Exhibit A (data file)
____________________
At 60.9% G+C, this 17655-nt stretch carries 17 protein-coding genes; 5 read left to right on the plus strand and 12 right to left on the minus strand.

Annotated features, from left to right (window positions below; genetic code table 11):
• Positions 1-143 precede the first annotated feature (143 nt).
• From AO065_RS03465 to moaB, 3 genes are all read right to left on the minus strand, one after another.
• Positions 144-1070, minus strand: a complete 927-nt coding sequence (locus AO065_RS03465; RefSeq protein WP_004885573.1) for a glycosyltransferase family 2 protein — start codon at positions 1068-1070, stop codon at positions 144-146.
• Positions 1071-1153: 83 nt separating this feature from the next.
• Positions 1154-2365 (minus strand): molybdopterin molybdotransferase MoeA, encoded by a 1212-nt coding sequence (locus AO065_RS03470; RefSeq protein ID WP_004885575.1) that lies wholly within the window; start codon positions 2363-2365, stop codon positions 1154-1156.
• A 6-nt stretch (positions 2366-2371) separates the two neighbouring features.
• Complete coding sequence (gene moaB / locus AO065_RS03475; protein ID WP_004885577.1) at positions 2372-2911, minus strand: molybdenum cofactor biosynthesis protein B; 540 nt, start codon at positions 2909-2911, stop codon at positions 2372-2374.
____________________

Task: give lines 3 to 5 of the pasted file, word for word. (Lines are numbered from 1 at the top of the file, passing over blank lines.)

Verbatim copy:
• Positions 1-143 precede the first annotated feature (143 nt).
• From AO065_RS03465 to moaB, 3 genes are all read right to left on the minus strand, one after another.
• Positions 144-1070, minus strand: a complete 927-nt coding sequence (locus AO065_RS03465; RefSeq protein WP_004885573.1) for a glycosyltransferase family 2 protein — start codon at positions 1068-1070, stop codon at positions 144-146.